Duke and Durham: The Criminal Cover-up Continues


While the State of North Carolina continues to insist that Reade Seligmann, Collin Finnerty, and David Evans kidnapped and sexually assaulted Crystal Gail Mangum on the night/morning of March 13-14, 2006, the state actually is ignoring real crimes that its own agents and agents of the City of Durham have committed. In my articles on this case, I mostly have concentrated upon the evidence — or, better, the exculpatory evidence — that tells us that the case is a fraud.

However, I have said much less about the set of real crimes that were committed by government employees in the aftermath of the original charges. If the State of North Carolina really is interested in pursuing criminal charges against real criminals, I can lay a roadmap for these people. Granted, I have my doubts that the North Carolina authorities really are interested in investigating and prosecuting their own, but, nonetheless, I figure that it does not hurt for the readers to know about the commission of crimes, especially when they are committed by the police and prosecutors.

Obviously, space does not permit me to cover all of the crimes that the authorities committed, and I am sure that I do not know about every criminal violation of the law that occurred. I can only tell what I know, and I don’t claim to be an expert, just an interested party. Thus, I will lay out some of the actions taken by police and prosecutors that clearly are legal violations, and then let the actions speak for themselves. Whether or not the criminal authorities of the State of North Carolina care about criminal behavior by its own and are willing to tolerate it is not up to me to decide, but at least readers can be made aware of what has happened.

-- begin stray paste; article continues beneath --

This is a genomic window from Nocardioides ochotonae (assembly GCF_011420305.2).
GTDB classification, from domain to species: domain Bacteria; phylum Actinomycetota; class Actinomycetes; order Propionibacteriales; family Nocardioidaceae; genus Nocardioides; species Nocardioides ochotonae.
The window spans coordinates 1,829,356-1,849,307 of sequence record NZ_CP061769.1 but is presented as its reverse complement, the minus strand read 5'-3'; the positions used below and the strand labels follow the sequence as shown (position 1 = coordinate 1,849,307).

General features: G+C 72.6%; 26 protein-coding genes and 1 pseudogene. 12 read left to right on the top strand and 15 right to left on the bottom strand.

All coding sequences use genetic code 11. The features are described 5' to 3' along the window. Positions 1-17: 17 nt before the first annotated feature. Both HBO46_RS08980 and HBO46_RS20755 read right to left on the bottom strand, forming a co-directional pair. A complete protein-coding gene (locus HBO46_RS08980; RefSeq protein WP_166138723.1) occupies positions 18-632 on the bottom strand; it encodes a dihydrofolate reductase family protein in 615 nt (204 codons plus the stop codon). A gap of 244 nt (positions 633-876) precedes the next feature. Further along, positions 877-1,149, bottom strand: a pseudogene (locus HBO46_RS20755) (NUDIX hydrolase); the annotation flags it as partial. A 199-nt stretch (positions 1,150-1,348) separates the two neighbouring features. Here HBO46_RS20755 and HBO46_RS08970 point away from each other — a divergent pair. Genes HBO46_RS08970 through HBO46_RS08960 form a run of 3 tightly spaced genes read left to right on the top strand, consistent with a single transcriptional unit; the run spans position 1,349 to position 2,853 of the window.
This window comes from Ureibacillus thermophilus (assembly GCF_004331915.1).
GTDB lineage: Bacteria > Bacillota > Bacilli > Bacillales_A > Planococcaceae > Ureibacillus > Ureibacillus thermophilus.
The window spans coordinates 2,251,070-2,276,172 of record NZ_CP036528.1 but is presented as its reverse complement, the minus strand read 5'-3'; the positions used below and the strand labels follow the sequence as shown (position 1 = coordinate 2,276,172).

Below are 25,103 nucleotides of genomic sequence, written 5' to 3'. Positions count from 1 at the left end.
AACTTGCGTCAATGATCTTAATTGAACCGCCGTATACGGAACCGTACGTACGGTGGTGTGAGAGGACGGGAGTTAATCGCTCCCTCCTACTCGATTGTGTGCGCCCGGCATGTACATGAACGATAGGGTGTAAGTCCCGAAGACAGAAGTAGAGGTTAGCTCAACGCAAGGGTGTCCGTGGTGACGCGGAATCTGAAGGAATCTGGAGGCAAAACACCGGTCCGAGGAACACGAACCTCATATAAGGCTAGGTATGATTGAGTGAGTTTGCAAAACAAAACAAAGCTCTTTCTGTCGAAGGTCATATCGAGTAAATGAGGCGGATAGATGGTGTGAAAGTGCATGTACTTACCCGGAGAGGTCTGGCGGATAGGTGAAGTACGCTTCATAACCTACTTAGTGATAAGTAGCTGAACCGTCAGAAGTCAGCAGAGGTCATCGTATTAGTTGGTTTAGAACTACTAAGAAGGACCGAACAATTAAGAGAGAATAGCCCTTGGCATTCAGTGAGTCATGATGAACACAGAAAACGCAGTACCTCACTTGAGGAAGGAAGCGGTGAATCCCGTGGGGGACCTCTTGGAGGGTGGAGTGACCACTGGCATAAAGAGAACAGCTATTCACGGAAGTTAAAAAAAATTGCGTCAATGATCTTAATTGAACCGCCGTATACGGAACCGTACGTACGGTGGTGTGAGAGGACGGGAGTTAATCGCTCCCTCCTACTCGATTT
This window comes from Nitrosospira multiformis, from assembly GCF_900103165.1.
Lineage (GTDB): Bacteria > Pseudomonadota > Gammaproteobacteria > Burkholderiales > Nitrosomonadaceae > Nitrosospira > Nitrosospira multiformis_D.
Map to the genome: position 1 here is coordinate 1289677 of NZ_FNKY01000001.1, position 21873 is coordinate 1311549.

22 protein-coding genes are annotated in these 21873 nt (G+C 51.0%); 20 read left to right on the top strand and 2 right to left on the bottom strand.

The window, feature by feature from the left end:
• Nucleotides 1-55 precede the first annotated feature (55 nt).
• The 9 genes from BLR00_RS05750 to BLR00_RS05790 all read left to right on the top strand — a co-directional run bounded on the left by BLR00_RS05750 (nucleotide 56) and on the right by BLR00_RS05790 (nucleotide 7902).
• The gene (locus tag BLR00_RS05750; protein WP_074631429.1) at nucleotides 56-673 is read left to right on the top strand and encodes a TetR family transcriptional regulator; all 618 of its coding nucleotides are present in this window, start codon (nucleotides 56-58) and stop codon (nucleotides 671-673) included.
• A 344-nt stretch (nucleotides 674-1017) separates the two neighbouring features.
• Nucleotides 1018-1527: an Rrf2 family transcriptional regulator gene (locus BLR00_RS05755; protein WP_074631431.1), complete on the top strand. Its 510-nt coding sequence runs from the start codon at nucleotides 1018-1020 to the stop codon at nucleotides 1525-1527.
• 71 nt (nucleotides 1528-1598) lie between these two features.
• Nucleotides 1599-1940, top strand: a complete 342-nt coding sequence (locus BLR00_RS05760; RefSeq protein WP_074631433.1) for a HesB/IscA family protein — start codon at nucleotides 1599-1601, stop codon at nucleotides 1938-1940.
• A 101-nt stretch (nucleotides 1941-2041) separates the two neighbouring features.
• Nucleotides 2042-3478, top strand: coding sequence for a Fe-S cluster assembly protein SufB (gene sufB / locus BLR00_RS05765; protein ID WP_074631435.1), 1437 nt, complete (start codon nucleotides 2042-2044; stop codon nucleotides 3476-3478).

The reason I say that we know that this case is a criminal fraud is because of the way that the Durham police carried out the "investigation." In ordinary circumstances, when someone makes a rape charge, police do certain things. First, if it is possible to gain DNA samples, police make sure it is done. Second, if possible, police question the accuser in order to find out as much information as they can. We can say that these things were done, but, as far as I can see, the "standard" rape investigation procedures were quickly abandoned and the Durham police and DA Michael B. Nifong quickly set out on another path.

We do know from secondhand statements that police in the early morning of March 14 did not believe Mangum’s story. However, we do not have firsthand information because the tapes of police activity that morning mysteriously were erased — and, apparently, they were erased after defense attorneys had asked the court in an early hearing that they be preserved. It is clear that someone either with the Durham police or the DA’s staff (or both) did not want the information in the hands of the defense. Whoever erased the tape — and I would contend that the erasure was deliberate — committed a felony, although I doubt seriously that police and prosecutors are interested in who committed that crime.

When police investigate a rape, they will go to the scene quickly to find clues, yet we know that Durham police did not do that in this particular case. In fact, police did not even come to 610 Buchanan Avenue until 48 hours later, something that in normal circumstances would be unthinkable.

The reason is that 48 hours is a lifetime for the destruction of evidence. Thus, had a real rape occurred at that address, the perpetrators would have been hauling out the trash, and cleaning the place in order to make it more difficult for police to find anything. (It is akin to people flushing illegal drugs down the toilet when they know police are arriving.)